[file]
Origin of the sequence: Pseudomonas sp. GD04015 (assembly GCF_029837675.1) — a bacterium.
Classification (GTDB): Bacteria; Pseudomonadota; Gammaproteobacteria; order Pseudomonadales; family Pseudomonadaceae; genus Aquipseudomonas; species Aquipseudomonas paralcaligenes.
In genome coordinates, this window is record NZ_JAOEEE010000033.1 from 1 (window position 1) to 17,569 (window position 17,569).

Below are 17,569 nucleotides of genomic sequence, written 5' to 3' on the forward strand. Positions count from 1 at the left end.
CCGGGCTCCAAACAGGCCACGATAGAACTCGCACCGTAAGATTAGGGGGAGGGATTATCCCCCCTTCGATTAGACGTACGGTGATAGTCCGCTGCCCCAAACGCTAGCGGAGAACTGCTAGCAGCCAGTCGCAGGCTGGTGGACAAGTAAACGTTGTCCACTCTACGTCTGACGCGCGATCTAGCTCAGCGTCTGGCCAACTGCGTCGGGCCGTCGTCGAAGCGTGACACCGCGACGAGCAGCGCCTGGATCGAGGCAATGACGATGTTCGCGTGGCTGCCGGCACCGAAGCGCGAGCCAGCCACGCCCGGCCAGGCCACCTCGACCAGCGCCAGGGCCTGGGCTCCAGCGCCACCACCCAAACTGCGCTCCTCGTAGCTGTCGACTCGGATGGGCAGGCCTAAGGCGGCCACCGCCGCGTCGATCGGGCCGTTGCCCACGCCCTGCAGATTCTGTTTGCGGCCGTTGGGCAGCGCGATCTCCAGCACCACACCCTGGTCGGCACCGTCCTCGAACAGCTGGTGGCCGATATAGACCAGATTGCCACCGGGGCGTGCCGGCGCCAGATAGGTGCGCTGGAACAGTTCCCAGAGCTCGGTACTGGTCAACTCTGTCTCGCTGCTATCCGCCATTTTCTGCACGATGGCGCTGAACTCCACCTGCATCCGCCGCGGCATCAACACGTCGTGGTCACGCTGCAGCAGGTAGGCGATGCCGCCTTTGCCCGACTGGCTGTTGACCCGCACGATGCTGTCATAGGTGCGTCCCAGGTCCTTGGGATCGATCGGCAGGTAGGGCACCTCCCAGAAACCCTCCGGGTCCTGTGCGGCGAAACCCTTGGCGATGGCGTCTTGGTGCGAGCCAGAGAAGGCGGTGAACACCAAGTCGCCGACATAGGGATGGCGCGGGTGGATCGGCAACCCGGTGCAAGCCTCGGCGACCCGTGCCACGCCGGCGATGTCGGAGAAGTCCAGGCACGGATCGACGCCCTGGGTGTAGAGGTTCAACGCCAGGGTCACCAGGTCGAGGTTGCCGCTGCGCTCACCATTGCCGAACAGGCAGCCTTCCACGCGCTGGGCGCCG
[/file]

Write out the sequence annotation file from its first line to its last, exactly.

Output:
Origin of the sequence: Pseudomonas sp. GD04015 (assembly GCF_029837675.1) — a bacterium.
Classification (GTDB): Bacteria; Pseudomonadota; Gammaproteobacteria; order Pseudomonadales; family Pseudomonadaceae; genus Aquipseudomonas; species Aquipseudomonas paralcaligenes.
In genome coordinates, this window is record NZ_JAOEEE010000033.1 from 1 (window position 1) to 17,569 (window position 17,569).

Below are 17,569 nucleotides of genomic sequence, written 5' to 3' on the forward strand. Positions count from 1 at the left end.
CCGGGCTCCAAACAGGCCACGATAGAACTCGCACCGTAAGATTAGGGGGAGGGATTATCCCCCCTTCGATTAGACGTACGGTGATAGTCCGCTGCCCCAAACGCTAGCGGAGAACTGCTAGCAGCCAGTCGCAGGCTGGTGGACAAGTAAACGTTGTCCACTCTACGTCTGACGCGCGATCTAGCTCAGCGTCTGGCCAACTGCGTCGGGCCGTCGTCGAAGCGTGACACCGCGACGAGCAGCGCCTGGATCGAGGCAATGACGATGTTCGCGTGGCTGCCGGCACCGAAGCGCGAGCCAGCCACGCCCGGCCAGGCCACCTCGACCAGCGCCAGGGCCTGGGCTCCAGCGCCACCACCCAAACTGCGCTCCTCGTAGCTGTCGACTCGGATGGGCAGGCCTAAGGCGGCCACCGCCGCGTCGATCGGGCCGTTGCCCACGCCCTGCAGATTCTGTTTGCGGCCGTTGGGCAGCGCGATCTCCAGCACCACACCCTGGTCGGCACCGTCCTCGAACAGCTGGTGGCCGATATAGACCAGATTGCCACCGGGGCGTGCCGGCGCCAGATAGGTGCGCTGGAACAGTTCCCAGAGCTCGGTACTGGTCAACTCTGTCTCGCTGCTATCCGCCATTTTCTGCACGATGGCGCTGAACTCCACCTGCATCCGCCGCGGCATCAACACGTCGTGGTCACGCTGCAGCAGGTAGGCGATGCCGCCTTTGCCCGACTGGCTGTTGACCCGCACGATGCTGTCATAGGTGCGTCCCAGGTCCTTGGGATCGATCGGCAGGTAGGGCACCTCCCAGAAACCCTCCGGGTCCTGTGCGGCGAAACCCTTGGCGATGGCGTCTTGGTGCGAGCCAGAGAAGGCGGTGAACACCAAGTCGCCGACATAGGGATGGCGCGGGTGGATCGGCAACCCGGTGCAAGCCTCGGCGACCCGTGCCACGCCGGCGATGTCGGAGAAGTCCAGGCACGGATCGACGCCCTGGGTGTAGAGGTTCAACGCCAGGGTCACCAGGTCGAGGTTGCCGCTGCGCTCACCATTGCCGAACAGGCAGCCTTCCACGCGCTGGGCGCCG